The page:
Oilpatch prepares for life with Kyoto

Chris Varcoe
Calgary Herald
December 11, 2002

After the most acrimonious battle with federal politicians since the National Energy Program two decades ago, Canada’s oilpatch is now preparing for life with Kyoto. But that doesn’t mean the industry likes it.  The federal government passed the controversial Kyoto protocol Tuesday by a 195-77 vote in the House of Commons, committing Canada to reduce greenhouse gas emissions over the next decade. The head of the Canadian Association of Petroleum Producers said the industry’s relationship with Ottawa has cooled, as Kyoto created “frustration and disappointment” in the sector.

“We feel many of the issues that are important to us are going unresolved,” said CAPP president Pierre Alvarez.  “We still don’t know (Kyoto’s) costs . . . and we still can’t calculate the competitiveness implications. While Ottawa may have taken a few baby steps forward, we still have far more questions than answers.”

Executives in downtown Calgary were equally unimpressed.  “I’m not satisfied. I don’t think we ever had a truly informed debate – lots of conjecture, no real analysis,” said Charlie Fischer, chief executive of Nexen Inc., one of Canada’s largest oil producers.  “I am still a long way from knowing what this will cost our company.”

The country’s energy sector opposes Kyoto, fearing it puts Canada at a disadvantage to countries not bound by the international agreement.  Canada was one of 160 nations that gathered in Kyoto, Japan, five years ago and signed the protocol to slash emissions to six-per-cent below 1990 levels by 2012.  However, Canada’s emissions rose steadily throughout the 1990s due to a booming economy and record energy exports to the United States.  Canada now needs to reduce emissions by 240 megatonnes, or more than 20-per-cent below 1990 levels.  The oil and gas sector – the lifeblood of Alberta’s economy – is responsible for about 18 per cent of all industrial emissions.  The energy sector is worried about the treaty’s impact, as man-made emissions are created mainly by burning fossil fuels such as crude oil, coal and natural gas.  Experts say any significant attempt to reduce emissions will drive up operating costs in the energy business.

“A lot will depend on how the accord is carried out,” said Lawrence Solomon, managing director of Energy Probe Research Foundation in Toronto.  “We’re already seeing some investor uncertainty” in oilsands ventures due to the accord.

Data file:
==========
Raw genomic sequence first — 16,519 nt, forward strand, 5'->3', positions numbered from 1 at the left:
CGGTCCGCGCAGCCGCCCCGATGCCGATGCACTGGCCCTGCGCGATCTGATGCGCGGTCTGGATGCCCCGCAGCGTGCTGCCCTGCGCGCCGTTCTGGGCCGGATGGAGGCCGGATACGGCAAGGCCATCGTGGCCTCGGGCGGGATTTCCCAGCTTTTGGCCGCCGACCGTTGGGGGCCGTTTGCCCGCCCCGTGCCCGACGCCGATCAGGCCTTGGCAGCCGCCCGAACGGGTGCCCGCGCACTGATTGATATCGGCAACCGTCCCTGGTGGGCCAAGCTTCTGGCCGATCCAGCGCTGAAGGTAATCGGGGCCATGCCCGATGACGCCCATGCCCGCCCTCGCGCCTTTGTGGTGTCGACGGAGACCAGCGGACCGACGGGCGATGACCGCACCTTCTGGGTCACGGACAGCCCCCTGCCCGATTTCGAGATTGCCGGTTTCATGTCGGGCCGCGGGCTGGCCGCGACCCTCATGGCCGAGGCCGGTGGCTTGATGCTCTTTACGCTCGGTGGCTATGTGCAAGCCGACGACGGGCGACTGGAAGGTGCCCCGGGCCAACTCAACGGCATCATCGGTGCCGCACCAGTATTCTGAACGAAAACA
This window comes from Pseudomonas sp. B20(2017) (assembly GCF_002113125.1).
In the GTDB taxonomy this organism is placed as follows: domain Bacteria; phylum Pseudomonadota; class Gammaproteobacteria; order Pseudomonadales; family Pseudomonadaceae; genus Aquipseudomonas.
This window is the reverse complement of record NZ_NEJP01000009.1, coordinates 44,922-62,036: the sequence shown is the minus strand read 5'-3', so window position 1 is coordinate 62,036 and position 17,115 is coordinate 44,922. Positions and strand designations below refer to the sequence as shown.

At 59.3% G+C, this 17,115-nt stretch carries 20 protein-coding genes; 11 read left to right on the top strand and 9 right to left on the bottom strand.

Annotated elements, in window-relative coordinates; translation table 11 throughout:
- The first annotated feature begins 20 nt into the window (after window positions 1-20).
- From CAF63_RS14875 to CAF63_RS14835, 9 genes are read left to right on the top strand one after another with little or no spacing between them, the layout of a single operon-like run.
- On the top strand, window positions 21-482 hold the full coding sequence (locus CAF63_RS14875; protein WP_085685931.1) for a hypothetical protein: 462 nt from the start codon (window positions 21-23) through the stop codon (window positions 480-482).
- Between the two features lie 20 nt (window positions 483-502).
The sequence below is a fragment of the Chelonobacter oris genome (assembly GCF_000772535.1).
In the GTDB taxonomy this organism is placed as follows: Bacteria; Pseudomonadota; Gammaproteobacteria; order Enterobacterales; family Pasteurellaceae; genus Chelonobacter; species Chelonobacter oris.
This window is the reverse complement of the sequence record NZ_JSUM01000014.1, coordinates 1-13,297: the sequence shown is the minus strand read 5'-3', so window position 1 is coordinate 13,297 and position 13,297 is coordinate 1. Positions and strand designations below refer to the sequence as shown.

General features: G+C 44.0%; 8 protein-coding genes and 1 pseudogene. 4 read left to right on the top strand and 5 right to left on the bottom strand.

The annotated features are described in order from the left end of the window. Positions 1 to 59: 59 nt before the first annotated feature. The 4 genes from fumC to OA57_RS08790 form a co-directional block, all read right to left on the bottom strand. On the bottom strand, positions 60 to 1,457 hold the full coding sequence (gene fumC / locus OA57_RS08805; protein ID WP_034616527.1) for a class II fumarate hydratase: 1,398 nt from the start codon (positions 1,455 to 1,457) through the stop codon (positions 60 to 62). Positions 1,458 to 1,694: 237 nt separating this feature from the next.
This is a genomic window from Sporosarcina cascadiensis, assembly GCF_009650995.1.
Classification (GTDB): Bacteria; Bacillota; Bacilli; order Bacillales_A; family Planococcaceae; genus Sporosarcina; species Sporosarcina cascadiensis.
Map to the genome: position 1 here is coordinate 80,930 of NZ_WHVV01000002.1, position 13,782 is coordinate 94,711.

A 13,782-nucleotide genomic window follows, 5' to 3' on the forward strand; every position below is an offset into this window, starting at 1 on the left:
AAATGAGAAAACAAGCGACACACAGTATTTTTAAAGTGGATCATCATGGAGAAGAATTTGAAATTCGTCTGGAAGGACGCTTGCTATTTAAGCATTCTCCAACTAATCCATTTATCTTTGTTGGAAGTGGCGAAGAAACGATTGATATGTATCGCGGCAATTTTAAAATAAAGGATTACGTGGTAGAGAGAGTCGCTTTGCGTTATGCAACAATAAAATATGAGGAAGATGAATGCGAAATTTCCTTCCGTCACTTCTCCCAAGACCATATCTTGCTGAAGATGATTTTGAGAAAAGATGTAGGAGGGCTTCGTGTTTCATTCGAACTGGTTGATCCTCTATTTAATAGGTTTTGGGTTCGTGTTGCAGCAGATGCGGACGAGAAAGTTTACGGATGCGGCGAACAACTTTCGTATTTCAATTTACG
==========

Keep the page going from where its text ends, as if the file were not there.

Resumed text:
Since summer, the Alberta government has fiercely fought Ottawa on Kyoto, saying the deal’s timetable is too aggressive and the targets are unattainable.   According to a provincial study, the deal could cost Alberta’s petroleum-rich economy up to $5.5 billion a year and result in 70,000 lost jobs.  Ottawa, however, says the impact will be moderate, with the price to produce a barrel of conventional oil rising by three cents.  Energy Minister David Anderson told reporters that implementing the protocol will be “painless and seamless.”  His department estimates forcing companies to reduce emissions and consumers to pay more for energy will cut economic growth by 0.4 percentage point between now and 2010.

Industry received some concessions during negotiations with the federal government this fall.  Ottawa has agreed to cap the amount of emissions reduction required by heavy industry – including oil and gas producers, miners and manufacturers, along with power generators – at 55 megatonnes.  Ottawa also said this week it would likely cap the amount of money industry would pay for green credits – the right to emit carbon – at $15 per tonne, minimizing the price risk.  Environmentalists say the industry won major gains, with the federal government bending over backward to accommodate business concerns.

“What a number of people in the oilpatch undertook was really just scare-mongering – trying to frighten people as a negotiating tactic,” said Robert Hornung of the Pembina Institute.  “At this point, any more industry whining or complaining about Kyoto, quite frankly, needs to fall on deaf ears.  “Every key point that has been raised has been addressed.”

With files from Bloomberg

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